Worthy of contemplation.

READ REVIEW

WHERE ARE YOU NOW?

A study of impermanence and transformation.

Do shooting stars disappear? Or do they transform into something else? In Burke’s opening spread, a figure admires a shooting star that streaks across the blue, purple, and red sunset. As the fleeting light disappears, the words read, “Where are you now, star?” And so the conversation begins. From the vastness of the shooting star in the sky to the tininess of the grains of rocks and sea glass it can transform into, the star becomes part of the Earth. As a hand reaches to catch a snowflake, water’s journey—as fog and mist when it swirls “up to the clouds” and rolls “down to the hills”—is explored. But transformation does not happen only in inanimate objects. It happens in plants, like the seed that grows into a tree, which bears apples, and in humans, when, “dreams intertwined / Slow days, quickly past.” The verses and illustrations are vague enough to allow wide-ranging conversations. Without any specificity in human characters’ identity—only silhouettes are displayed—exchanges about death are prompted as the narrator says, “I see you now, still— / Even though you aren’t here.” With sumptuous illustrations and thought-provoking verses, Burke’s meditation can serve as a quiet bedtime story or a deep conversation starter.

Worthy of contemplation. (Picture book. 4–7)

Pub Date: Oct. 15, 2019

ISBN: 978-1-77147-367-5

Page Count: 32

Publisher: Owlkids Books

Review Posted Online: July 14, 2019

Kirkus Reviews Issue: Aug. 1, 2019

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Readers will agree: All differences should be hugged, er, embraced.

BIRD HUGS

Watch out, Hug Machine (Scott Campbell, 2014), there’s another long-limbed lover of squeezes in the mix.

Bernard, a tiny, lavender bird, dejectedly sits atop a high branch. His wings droop all the way to the ground. Heaving a sigh, his disappointment is palpable. With insufferably long wings, he has never been able to fly. All of his friends easily took to the skies, leaving him behind. There is nothing left to do but sit in his tree and feel sorry for himself. Adamson amusingly shows readers the passage of time with a sequence of vignettes of Bernard sitting in the rain, the dark, and amid a cloud of paper wasps—never moving from his branch. Then one day he hears a sob and finds a tearful orangutan. Without even thinking, Bernard wraps his long wings around the great ape. The orangutan is comforted! Bernard has finally found the best use of his wings. In gentle watercolor and pencil sketches, Adamson slips in many moments of humor. Animals come from all over to tell Bernard their troubles (a lion muses that it is “lonely at the top of the food chain” while a bat worries about missing out on fun during the day). Three vertical spreads that necessitate a 90-degree rotation add to the fun.

Readers will agree: All differences should be hugged, er, embraced. (Picture book. 4-7)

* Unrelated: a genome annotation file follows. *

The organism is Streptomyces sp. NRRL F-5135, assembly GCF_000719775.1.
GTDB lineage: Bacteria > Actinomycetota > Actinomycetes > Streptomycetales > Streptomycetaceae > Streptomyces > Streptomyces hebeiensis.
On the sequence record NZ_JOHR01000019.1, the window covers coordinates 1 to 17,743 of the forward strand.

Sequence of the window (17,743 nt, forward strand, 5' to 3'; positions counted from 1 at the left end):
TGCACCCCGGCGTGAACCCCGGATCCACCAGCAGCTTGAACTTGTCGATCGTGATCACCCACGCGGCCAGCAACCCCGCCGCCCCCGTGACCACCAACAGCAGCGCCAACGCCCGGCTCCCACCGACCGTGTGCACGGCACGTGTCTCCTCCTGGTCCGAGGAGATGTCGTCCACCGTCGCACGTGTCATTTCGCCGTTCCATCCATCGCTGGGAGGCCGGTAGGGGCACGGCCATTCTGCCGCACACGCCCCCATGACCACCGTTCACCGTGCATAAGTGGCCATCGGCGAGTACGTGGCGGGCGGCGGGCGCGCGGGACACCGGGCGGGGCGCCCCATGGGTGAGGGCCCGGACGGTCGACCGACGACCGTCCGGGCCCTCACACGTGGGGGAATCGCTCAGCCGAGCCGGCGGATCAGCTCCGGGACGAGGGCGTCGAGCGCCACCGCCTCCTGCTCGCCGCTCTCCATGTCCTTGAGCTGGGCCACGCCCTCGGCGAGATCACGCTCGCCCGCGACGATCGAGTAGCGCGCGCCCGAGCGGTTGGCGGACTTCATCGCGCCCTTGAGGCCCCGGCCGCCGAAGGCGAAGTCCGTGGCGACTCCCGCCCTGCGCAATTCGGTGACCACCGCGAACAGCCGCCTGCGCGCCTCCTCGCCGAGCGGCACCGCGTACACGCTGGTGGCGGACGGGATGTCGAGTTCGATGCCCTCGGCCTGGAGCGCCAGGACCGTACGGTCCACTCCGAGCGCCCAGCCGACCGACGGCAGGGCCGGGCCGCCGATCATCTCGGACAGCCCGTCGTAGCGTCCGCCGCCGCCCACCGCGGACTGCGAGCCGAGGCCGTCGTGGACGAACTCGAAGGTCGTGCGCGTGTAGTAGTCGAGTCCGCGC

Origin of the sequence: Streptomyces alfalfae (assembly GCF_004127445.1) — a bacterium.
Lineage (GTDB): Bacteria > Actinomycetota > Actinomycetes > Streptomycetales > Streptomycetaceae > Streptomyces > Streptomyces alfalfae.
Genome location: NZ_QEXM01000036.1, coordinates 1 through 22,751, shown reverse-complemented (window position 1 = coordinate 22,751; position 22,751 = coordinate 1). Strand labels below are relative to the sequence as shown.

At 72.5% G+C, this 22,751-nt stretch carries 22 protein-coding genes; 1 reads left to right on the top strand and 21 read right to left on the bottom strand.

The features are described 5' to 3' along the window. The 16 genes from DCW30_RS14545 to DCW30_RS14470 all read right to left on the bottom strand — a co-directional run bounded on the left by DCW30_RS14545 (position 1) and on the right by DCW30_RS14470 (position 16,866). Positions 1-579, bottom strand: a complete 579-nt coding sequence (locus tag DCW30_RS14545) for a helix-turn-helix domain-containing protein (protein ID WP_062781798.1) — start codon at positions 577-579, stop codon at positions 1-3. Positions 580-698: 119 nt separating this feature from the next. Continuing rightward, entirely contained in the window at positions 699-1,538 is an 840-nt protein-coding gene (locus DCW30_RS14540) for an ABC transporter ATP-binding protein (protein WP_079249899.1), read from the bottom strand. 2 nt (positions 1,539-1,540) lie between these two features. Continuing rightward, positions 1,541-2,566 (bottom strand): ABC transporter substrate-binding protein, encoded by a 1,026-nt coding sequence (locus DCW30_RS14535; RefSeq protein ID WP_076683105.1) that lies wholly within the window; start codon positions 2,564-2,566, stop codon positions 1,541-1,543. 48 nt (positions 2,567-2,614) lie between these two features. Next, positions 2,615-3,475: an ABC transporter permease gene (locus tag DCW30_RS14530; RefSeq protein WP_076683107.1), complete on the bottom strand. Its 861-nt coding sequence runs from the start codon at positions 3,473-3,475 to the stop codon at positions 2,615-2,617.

Pub Date: Jan. 1, 2020

ISBN: 978-1-5420-9271-5

Page Count: 40

Publisher: Two Lions

Review Posted Online: Sept. 29, 2019

Kirkus Reviews Issue: Oct. 15, 2019

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Aims high but falls flat.

WILD SYMPHONY

Through 20 short poems, Maestro Mouse invites readers to meet a series of animals who have lessons to impart and a symphony to perform.

Brown, author of The DaVinci Code (2003) and other wildly popular titles for adults, here offers young listeners a poetry collection accompanied by music: a “symphony” performed, for readers equipped with an audio device and an internet connection, by the Zagreb Festival Orchestra. From the introduction of the conductor and the opening “Woodbird Welcome” to the closing “Cricket Lullaby,” the writer/composer uses poems made of three to eight rhyming couplets, each line with four strong beats, to introduce the animals who will be revealed in the final double gatefold as the players in an all-animal orchestra. Each poem also contains a lesson, reinforced by a short message (often on a banner or signpost). Thus, “When life trips them up a bit, / Cats just make the best of it” concludes the poem “Clumsy Kittens,” which is encapsulated by “Falling down is part of life. The best thing to do is get back on your feet!” The individual songs and poems may appeal to the intended audience, but collectively they don’t have enough variety to be read aloud straight through. Nor does the gathering of the orchestra provide a narrative arc. Batori’s cartoon illustrations are whimsically engaging, however. They include puzzles: hard-to-find letters that are said to form anagrams of instrument names and a bee who turns up somewhere in every scene.

Aims high but falls flat. (Complete composition not available for review.) (Picture book. 4-7)

Pub Date: Sept. 1, 2020

ISBN: 978-0-593-12384-3

Page Count: 44

Publisher: Rodale Kids

Review Posted Online: May 3, 2020

Kirkus Reviews Issue: May 15, 2020

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